WISDM software – owned and developed by Mobile Access North Yorkshire partners Wireless Coverage – has been benefiting the Department for Digital, Culture, Media and Sport (DCMS) project by identifying the best locations for masts to give the maximum coverage with minimal visual impact.
However, due to its involvement in the project, the software has been developed and the business is now talking with several equipment manufacturers as a possible planning tool for global networks.
The upgrades came about when as technical lead partners – Quickline Communications – continued testing of the network, it became clear that challenges existed between deploying the radios and antennas in exactly the right direction and angle – once locations had been found.
The team found that if not ‘aimed’ appropriately, the coverage or signal quality and speeds became compromised. The Wireless Coverage team took on the challenge to find a solution and developed the WISDM Beam Optimiser feature. This allows planners to select antennas, and it automatically rotate them through 360 degrees and precisely measures its coverage in each direction and at different tilt angles.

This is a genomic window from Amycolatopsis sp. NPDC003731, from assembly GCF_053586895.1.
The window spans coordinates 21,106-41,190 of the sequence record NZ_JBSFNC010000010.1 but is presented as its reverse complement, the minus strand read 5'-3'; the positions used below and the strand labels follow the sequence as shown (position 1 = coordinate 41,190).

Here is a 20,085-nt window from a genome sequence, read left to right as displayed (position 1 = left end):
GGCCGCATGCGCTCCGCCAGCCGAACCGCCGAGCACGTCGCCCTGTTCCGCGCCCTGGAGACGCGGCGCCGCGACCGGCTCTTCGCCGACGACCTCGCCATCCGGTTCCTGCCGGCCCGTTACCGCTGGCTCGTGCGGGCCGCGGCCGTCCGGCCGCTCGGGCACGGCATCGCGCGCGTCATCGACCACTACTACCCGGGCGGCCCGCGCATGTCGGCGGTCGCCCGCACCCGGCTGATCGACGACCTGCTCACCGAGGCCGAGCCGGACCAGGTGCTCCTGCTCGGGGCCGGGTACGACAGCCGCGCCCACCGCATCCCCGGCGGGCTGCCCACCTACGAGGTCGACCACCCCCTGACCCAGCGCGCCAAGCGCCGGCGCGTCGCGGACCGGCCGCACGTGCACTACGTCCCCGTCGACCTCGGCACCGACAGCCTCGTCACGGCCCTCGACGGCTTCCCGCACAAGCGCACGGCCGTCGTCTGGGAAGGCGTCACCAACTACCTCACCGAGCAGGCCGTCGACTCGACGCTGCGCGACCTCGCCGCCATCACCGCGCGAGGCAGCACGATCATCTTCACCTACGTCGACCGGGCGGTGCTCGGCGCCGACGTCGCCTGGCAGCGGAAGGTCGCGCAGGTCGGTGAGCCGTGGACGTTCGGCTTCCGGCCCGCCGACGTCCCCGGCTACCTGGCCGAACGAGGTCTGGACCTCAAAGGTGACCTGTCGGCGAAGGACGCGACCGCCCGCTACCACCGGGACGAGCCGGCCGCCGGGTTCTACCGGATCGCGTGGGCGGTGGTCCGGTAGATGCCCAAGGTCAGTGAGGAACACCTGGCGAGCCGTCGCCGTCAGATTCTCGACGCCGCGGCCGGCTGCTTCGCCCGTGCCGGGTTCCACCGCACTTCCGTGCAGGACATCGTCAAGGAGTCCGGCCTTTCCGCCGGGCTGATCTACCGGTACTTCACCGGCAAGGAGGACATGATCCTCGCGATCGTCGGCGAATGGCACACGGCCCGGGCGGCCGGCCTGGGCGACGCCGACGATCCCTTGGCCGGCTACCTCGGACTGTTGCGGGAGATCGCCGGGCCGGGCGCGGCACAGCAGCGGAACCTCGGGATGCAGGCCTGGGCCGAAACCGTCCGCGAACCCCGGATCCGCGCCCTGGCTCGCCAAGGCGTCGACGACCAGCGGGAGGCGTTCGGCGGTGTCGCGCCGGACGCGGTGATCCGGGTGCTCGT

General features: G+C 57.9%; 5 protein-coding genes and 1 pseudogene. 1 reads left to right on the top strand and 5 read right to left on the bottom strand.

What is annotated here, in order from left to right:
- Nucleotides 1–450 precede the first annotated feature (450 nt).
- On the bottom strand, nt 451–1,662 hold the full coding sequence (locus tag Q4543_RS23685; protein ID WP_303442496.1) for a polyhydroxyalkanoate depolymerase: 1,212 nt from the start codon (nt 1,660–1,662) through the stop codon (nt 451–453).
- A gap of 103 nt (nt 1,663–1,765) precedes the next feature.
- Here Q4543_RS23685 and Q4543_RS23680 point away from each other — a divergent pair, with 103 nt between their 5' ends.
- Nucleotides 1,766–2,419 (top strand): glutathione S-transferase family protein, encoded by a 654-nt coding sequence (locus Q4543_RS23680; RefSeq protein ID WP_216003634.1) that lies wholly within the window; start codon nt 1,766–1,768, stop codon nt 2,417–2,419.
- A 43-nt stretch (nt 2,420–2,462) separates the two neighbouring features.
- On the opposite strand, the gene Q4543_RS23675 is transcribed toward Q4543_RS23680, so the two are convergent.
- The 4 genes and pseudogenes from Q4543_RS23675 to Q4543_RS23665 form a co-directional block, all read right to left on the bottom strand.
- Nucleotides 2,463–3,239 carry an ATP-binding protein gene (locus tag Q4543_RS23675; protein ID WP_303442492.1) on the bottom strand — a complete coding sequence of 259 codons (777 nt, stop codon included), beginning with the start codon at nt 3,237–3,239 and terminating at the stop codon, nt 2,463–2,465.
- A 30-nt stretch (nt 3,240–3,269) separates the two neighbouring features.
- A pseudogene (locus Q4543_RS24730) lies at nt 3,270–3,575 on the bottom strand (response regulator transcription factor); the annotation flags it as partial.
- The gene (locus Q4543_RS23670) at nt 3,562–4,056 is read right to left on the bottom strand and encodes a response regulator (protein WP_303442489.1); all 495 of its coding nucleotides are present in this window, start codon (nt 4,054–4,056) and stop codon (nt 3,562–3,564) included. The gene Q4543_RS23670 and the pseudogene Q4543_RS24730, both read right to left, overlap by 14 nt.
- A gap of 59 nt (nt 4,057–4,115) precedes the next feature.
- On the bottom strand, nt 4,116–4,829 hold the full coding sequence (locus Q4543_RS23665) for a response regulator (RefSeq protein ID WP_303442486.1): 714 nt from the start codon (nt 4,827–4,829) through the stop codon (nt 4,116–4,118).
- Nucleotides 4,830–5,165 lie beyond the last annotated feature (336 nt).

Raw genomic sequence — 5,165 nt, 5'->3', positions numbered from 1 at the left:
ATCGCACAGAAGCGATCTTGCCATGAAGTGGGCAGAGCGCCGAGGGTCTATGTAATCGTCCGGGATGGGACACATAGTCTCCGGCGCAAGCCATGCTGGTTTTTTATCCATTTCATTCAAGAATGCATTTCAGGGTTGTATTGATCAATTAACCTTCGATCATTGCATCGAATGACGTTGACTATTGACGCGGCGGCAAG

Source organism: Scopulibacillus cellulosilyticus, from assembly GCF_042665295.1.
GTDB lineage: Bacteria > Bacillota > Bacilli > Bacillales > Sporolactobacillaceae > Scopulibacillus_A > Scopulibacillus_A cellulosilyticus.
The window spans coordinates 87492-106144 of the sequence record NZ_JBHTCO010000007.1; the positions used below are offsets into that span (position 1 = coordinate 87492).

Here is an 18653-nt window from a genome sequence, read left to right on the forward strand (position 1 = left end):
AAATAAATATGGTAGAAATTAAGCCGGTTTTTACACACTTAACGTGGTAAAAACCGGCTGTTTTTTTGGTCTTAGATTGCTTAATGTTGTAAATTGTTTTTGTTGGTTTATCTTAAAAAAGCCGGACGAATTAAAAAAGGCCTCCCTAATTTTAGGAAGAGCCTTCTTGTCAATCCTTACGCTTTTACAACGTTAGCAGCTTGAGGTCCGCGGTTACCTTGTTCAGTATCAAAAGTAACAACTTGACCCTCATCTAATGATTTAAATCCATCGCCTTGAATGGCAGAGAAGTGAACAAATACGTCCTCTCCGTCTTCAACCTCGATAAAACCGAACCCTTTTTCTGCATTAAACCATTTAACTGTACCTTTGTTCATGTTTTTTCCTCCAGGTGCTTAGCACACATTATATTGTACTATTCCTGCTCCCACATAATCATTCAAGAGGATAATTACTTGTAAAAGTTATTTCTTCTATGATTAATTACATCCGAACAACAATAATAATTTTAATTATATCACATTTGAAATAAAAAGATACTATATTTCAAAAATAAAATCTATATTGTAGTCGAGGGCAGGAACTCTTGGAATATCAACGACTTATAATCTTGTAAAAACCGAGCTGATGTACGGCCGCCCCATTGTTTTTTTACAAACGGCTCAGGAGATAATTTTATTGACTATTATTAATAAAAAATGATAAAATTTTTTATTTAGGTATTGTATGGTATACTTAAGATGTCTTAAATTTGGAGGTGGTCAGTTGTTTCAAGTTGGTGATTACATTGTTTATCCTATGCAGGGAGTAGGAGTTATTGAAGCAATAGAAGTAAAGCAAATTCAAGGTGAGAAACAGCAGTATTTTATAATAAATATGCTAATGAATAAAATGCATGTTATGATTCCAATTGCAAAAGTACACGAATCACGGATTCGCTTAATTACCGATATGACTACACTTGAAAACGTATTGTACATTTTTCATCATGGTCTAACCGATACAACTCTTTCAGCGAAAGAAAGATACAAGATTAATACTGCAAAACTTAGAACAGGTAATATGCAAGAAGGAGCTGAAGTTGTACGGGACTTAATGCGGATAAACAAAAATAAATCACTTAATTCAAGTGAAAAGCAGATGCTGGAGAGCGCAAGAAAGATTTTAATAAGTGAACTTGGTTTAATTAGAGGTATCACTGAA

David Burns, CEO of Wireless Coverage explains ‘the Beam Optimiser identifies the sweet spot in terms of the main direction and any antenna tilt in order to ensure maximum coverage. This can involve hundreds of millions of line of sight calculations and WISDM achieves this in near real time’.
The features – which are believed to be the worlds-first – will help reduce the risks and cost of deploying 5G networks by ensuring the minimum number of assets are needed to cover the maximum area or properties and extract the maximum value of investment.
David continues ‘these features have been identified and developed on the back of the MANY project. We have now been selected by NVIDIA for their Global Inception Partner Programme and have the first working prototype of AI/ML Surface Mapping data generator. This is suitable for international expansion of WISDM into countries where no LIDAR data exists or is prohibitively expensive’.